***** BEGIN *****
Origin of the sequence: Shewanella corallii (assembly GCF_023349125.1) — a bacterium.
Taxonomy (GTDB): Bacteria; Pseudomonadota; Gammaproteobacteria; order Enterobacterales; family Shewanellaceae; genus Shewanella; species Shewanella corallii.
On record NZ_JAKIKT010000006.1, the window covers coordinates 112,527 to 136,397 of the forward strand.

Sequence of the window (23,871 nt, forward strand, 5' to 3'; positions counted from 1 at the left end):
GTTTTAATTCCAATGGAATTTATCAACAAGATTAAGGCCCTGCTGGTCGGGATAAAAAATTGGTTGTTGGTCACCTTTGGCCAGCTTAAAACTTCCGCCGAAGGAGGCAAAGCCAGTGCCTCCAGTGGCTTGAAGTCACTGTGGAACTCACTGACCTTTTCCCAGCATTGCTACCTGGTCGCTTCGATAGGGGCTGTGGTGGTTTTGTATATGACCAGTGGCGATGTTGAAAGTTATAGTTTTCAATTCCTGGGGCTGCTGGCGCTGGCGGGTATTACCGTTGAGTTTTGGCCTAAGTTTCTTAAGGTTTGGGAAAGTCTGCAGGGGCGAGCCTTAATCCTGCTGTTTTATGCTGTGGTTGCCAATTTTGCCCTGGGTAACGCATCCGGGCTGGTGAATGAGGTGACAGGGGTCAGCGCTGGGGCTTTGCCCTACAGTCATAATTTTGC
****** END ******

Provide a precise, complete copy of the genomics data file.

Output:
Origin of the sequence: Shewanella corallii (assembly GCF_023349125.1) — a bacterium.
Taxonomy (GTDB): Bacteria; Pseudomonadota; Gammaproteobacteria; order Enterobacterales; family Shewanellaceae; genus Shewanella; species Shewanella corallii.
On record NZ_JAKIKT010000006.1, the window covers coordinates 112,527 to 136,397 of the forward strand.

Sequence of the window (23,871 nt, forward strand, 5' to 3'; positions counted from 1 at the left end):
GTTTTAATTCCAATGGAATTTATCAACAAGATTAAGGCCCTGCTGGTCGGGATAAAAAATTGGTTGTTGGTCACCTTTGGCCAGCTTAAAACTTCCGCCGAAGGAGGCAAAGCCAGTGCCTCCAGTGGCTTGAAGTCACTGTGGAACTCACTGACCTTTTCCCAGCATTGCTACCTGGTCGCTTCGATAGGGGCTGTGGTGGTTTTGTATATGACCAGTGGCGATGTTGAAAGTTATAGTTTTCAATTCCTGGGGCTGCTGGCGCTGGCGGGTATTACCGTTGAGTTTTGGCCTAAGTTTCTTAAGGTTTGGGAAAGTCTGCAGGGGCGAGCCTTAATCCTGCTGTTTTATGCTGTGGTTGCCAATTTTGCCCTGGGTAACGCATCCGGGCTGGTGAATGAGGTGACAGGGGTCAGCGCTGGGGCTTTGCCCTACAGTCATAATTTTGC